Pivotal is uber cool ! And a nourishing node in the nyc tech community.
that’s a good point about not wanting people to know about their job search
that’s a great point
Hmmm… the company is Square … ?
Hope my developer doesn’t see this post ! Probably is an exciting gig.
Hey Charlie! You and I can just have own little a conversation in here! 😀 What shall we talk about…
Sure. What would you like me to talk about Charlie?
I vote String Theory….. Just a thought
String theory’s a fun one.Did you know 10 miles is the farthest distance so far where we’ve been able to transport information via entanglement?By this I mean, they take two particles, entangle them, and then they moved one of those particles 10 miles away. Then they switch the state of one particle, and the state of the other particle immediately switches its state to the same. 🙂
Formal, informal? Things society should be teaching to everyone but doesn’t – like self-awareness?
I think schools need to bring back simple classes such as home economics or other basic street smarts. For instance: illustrating what 50 dollars a month into a Roth IRA will do over 40 years.
Don’t ever cross the streams….. Unless you’re dealing with State Puff
I vote things society should be teaching but doesn’t- like self awareness.
Stop kicking yourself about the parents. You can lead a horse to water and can’t make it drink. You need to find alt-parenting structures.Next question: As a society, (since a community raises kids, not little family bloblets alone), where do we get fill in alt-parents for various tasks (even if it is only one task, like hiking, and one person for reading, don’t make one person do it all)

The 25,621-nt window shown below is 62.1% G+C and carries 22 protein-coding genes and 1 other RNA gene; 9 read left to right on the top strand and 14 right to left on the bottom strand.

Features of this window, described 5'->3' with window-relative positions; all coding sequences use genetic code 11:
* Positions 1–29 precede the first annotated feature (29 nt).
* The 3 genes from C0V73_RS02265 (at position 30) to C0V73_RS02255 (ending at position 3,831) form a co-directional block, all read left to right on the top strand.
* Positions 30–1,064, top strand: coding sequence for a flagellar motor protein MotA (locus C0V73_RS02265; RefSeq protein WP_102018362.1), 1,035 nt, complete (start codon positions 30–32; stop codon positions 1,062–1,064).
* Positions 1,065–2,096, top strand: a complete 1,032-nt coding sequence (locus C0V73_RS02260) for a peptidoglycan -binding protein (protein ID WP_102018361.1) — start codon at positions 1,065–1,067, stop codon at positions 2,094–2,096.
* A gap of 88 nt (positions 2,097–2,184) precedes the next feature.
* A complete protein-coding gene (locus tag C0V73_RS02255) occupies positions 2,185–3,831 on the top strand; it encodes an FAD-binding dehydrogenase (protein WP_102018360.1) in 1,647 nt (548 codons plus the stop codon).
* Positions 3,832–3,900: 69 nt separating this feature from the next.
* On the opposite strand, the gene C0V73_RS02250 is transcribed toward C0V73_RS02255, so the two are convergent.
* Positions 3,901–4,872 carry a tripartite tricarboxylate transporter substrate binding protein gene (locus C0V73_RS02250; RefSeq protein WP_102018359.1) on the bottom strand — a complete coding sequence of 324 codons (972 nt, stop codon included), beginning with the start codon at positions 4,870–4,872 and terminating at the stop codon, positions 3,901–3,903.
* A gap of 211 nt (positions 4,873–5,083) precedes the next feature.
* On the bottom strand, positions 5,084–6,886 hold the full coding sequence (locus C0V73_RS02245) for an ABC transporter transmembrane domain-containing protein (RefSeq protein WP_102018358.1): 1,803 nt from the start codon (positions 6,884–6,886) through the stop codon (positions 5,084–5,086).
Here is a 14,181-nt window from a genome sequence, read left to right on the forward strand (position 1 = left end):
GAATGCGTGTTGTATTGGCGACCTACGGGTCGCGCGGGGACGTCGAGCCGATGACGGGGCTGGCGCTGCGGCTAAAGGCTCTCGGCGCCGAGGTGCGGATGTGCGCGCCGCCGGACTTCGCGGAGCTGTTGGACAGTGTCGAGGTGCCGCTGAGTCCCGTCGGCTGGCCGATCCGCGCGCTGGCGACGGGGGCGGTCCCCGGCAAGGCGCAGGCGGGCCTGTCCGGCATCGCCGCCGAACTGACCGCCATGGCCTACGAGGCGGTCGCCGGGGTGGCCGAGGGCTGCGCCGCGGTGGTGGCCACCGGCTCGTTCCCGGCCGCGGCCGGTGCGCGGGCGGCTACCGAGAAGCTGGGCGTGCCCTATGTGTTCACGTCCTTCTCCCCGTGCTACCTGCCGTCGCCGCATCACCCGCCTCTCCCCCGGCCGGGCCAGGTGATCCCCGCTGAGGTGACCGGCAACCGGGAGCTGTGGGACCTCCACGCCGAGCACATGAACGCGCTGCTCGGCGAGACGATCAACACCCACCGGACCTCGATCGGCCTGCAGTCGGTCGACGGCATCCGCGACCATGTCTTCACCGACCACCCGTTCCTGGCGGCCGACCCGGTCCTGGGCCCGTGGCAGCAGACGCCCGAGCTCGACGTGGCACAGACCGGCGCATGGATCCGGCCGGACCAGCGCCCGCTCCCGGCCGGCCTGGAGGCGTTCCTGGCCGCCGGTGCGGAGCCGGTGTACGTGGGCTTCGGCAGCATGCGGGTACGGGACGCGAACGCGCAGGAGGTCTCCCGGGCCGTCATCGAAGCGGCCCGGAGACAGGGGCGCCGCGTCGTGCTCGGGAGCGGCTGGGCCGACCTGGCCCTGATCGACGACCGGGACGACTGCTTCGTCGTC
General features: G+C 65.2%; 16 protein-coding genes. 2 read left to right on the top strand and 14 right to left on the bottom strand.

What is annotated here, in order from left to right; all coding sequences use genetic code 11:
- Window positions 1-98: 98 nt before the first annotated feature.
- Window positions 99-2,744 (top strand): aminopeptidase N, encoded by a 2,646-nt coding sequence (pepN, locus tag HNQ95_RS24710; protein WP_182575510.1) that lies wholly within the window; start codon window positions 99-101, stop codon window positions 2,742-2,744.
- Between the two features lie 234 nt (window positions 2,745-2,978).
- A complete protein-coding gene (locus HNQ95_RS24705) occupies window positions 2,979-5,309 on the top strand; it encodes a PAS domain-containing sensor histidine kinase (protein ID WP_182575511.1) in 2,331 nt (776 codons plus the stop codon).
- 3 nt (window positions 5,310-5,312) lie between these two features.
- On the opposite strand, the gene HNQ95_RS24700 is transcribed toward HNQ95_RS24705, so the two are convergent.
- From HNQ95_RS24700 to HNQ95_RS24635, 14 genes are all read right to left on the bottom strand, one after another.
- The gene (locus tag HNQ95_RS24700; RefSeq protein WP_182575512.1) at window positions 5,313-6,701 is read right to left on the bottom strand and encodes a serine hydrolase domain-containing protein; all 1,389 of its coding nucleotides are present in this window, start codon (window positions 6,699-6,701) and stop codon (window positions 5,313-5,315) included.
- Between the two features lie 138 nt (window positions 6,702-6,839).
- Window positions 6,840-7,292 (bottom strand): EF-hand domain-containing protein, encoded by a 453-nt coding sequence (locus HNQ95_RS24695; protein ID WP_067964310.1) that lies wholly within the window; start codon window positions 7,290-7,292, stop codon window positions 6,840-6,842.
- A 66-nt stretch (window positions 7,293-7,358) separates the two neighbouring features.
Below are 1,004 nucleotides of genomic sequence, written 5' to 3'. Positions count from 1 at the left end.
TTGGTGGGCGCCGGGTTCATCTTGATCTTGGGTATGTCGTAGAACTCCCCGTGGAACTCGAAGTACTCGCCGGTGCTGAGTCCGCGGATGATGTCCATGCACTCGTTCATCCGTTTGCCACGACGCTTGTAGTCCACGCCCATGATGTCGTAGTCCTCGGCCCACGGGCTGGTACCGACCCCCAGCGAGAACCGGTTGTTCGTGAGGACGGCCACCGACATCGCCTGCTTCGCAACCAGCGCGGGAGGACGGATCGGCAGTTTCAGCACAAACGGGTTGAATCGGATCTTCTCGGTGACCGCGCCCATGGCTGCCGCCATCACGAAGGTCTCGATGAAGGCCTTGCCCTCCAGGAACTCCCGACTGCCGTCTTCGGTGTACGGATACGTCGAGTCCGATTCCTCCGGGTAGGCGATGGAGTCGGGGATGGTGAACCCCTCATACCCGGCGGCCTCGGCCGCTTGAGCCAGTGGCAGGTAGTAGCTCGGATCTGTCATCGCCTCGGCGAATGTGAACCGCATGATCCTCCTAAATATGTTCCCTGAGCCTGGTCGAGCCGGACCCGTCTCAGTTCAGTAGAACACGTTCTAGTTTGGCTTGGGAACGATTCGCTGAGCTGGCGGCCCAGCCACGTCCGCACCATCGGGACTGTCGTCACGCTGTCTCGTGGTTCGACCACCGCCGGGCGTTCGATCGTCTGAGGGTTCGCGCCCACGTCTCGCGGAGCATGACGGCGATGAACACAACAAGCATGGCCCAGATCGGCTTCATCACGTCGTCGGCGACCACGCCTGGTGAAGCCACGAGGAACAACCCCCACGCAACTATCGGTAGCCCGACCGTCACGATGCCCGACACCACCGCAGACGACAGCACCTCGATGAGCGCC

Longer school days. If you can get the kids in school from 7-7 then you have a chance to counter the bad influences that they are likely to find on the streets. In a environment like this the streets tend to be one of, if not THE major influence in a child’s life and the child’s ability to stay away from that life is the single most determining factor on how they’ll end up 10 or 20 years in the future.Keep the kids in school for 12 hours, let them go home to eat and sleep and maybe you can instill a sense of caring into them so that they can combat the influences of their life that combine to bring them down. If the parents don’t care, remove them from the equation. I don’t know if this is feasible, and I’m not suggesting school days should be 12 hours, but if the end of the school day goes into some form of recess, which then goes into supervised homework time with tutoring, then you’ve added those few hours and accomplished a lot. The kids actually do the homework and get the reinforcement, they get exercise and they are safe from the potentially bad environment of their home life for a few hours more each day. The flip side is that they are also exposed to more positive reinforcement and role models for a few more hours each day. The kids then develop a sense of caring about what happens to them, regardless of if anyone else at home does and that makes all the difference in the world.But the key to dealing with bad parenting is to remove it from the equation. If you can do that, you can make almost any kid in that situation a success.